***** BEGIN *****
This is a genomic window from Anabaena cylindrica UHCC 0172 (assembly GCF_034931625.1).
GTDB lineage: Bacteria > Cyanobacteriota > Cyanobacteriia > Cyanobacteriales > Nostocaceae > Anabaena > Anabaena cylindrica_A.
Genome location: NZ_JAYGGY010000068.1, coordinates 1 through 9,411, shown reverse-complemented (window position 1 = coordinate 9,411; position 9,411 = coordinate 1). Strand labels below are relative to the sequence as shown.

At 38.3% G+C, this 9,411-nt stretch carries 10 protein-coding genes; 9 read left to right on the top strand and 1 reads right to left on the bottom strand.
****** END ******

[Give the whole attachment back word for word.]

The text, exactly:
This is a genomic window from Anabaena cylindrica UHCC 0172 (assembly GCF_034931625.1).
GTDB lineage: Bacteria > Cyanobacteriota > Cyanobacteriia > Cyanobacteriales > Nostocaceae > Anabaena > Anabaena cylindrica_A.
Genome location: NZ_JAYGGY010000068.1, coordinates 1 through 9,411, shown reverse-complemented (window position 1 = coordinate 9,411; position 9,411 = coordinate 1). Strand labels below are relative to the sequence as shown.

At 38.3% G+C, this 9,411-nt stretch carries 10 protein-coding genes; 9 read left to right on the top strand and 1 reads right to left on the bottom strand.